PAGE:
A surging U.S. dollar is knocking down returns of international investments. This is because a strong greenback has eaten away foreign investment gains when repatriated in U.S. dollar terms, pushing them into the red even when international stocks are performing well.
Inside The Dollar Surge
Thanks to a rise in bond yields, the dollar, as measured by the ICE U.S. Dollar Index, has surged over 3% since mid-April, after languishing for most of the year and registering a 2.1% decline in the first three months of 2018, according to FactSet data. Notably, the yield curve is steepening after a long period of flattening, easing fears of a future downturn for the U.S. economy and sparking a rally in the greenback. This is because a flattening curve is commonly seen as a warning of an economic downturn.
Additionally, strong economic growth and inflationary pressures are bolstering the case for aggressive rates hikes, pushing the dollar up. The trend is likely to continue in the months ahead given that tax cut policies and strong earnings will continue to prop up the economy. A healthy economy is expected to pull in more capital into the country and lead to appreciation of the U.S. dollar (read: 5 ETFs to Profit From a Dollar Rebound).
Solid International Fundamentals
International stock market fundamentals have been strong buoyed by booming trade, strong corporate earnings, and a rise in commodity prices. Though the growth has slowed down in many economies due to Trump’s anti-trade policies, political instability in the United States, mid-term elections, and cheap monetary policies bode well for international investing.
As such, investors looking to tap the bullish international fundamentals dodging the effects of a strong greenback should look to currency hedged ETFs.
Why Currency Hedged ETFs?
These funds look to strip out currency exposure to a foreign economy via the use of currency forwards or other instruments that bet against the non-dollar currency while at the same time offer exposure to foreign stocks.
Given this, we have highlighted five most-popular currency hedged ETFs for investors that could make for excellent plays in a rising dollar environment:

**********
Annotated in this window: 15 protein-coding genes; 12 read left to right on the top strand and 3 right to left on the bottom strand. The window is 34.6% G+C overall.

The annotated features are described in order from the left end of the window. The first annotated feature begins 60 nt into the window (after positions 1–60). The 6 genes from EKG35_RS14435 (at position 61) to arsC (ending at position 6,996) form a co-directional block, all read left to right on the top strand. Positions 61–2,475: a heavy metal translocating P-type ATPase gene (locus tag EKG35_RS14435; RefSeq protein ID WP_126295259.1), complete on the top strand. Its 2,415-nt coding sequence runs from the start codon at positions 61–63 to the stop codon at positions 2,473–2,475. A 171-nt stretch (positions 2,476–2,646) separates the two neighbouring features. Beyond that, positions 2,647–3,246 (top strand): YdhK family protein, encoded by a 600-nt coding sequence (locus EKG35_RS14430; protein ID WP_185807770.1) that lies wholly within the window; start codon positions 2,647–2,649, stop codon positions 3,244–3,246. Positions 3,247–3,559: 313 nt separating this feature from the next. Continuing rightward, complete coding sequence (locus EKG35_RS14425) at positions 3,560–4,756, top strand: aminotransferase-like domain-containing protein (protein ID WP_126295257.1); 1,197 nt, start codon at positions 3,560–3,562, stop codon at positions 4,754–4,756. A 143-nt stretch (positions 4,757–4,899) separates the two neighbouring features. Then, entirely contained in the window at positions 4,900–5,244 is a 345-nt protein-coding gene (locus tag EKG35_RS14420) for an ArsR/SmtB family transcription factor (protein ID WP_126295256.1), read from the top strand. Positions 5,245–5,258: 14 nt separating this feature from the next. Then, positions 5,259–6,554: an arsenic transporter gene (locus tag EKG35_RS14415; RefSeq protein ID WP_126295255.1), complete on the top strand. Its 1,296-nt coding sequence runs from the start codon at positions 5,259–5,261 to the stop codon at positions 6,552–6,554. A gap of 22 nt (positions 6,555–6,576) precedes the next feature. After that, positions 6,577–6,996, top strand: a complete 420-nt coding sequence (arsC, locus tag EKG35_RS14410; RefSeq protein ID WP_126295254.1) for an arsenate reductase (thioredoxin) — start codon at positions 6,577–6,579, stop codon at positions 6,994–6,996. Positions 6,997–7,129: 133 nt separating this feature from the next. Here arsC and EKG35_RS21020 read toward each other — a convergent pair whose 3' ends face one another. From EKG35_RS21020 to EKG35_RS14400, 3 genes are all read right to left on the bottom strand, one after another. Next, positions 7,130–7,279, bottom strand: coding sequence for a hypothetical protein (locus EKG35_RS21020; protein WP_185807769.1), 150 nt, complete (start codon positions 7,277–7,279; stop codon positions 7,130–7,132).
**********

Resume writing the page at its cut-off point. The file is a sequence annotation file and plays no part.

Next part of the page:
WisdomTree Japan Hedged Equity Fund (DXJ - Free Report)
With AUM of $6.7 billion, this ETF targets the Japanese equity stock market without the currency risk by tracking the WisdomTree Japan Hedged Equity Index. The fund trades in solid volume of more than 3.3 million shares per day and charges 48 bps in annual fees. It has risen nearly 2% in a month and has a Zacks ETF Rank #1 (Strong Buy) with a Medium risk outlook (read: Japan ETFs to Buy as GDP Growth Revised Upward).
WisdomTree Europe Hedged Equity Index Fund (HEDJ - Free Report)
The ETF tracks the WisdomTree Europe Hedged Equity Index and offers exposure to the European market without any currency risk. The fund has AUM of $6.4 billion and sees an average daily volume of about 1.4 million shares. It charges 58 bps in annual fees and has gained 5% in a month. The product has a Zacks ETF Rank #3 (Hold) with a Medium risk outlook.
iShares Currency Hedged MSCI EAFE ETF (HEFA - Free Report)
The fund targets the developed international stock market with no currency risk and tracks the MSCI EAFE 100% Hedged to USD Index. It has AUM of $3.6 billion and trades in solid volume of 1.1 million shares. The fund charges 35 bps in fees per year from investors and is up 4.8% over the past month. It has a Zacks ETF Rank #3 with a Medium risk outlook.
SPDR STOXX Europe 50 ETF (HEZU - Free Report)
For investors looking to remain invested in the Euro zone stocks, HEZU might be a good option. The fund follows the MSCI EMU 100% USD Hedged Index and is a play on the popular unhedged fund (EZU - Free Report) with a hedge to strip out the euro currency exposure. It has amassed $1.9 billion in its asset base and trades in solid volumes of 1 million shares a day. The fund charges 52 bps in annual fees from investors and has gained about 5.2% over the past one month (read: 5 Europe ETFs With Great ESG Scores).
X-trackers MSCI Europe Hedged Equity ETF (DBEU - Free Report)
This product also offers exposure to the European market without a currency risk and follows the MSCI Europe US Dollar Hedged Index. The fund has amassed $1.6 billion in its asset base and trades in solid volume of 735,000 shares a day. It charges 45 bps in fees per year and has returned about 5.7% in a month. The fund has a Zacks ETF Rank #3 with a Medium risk outlook.
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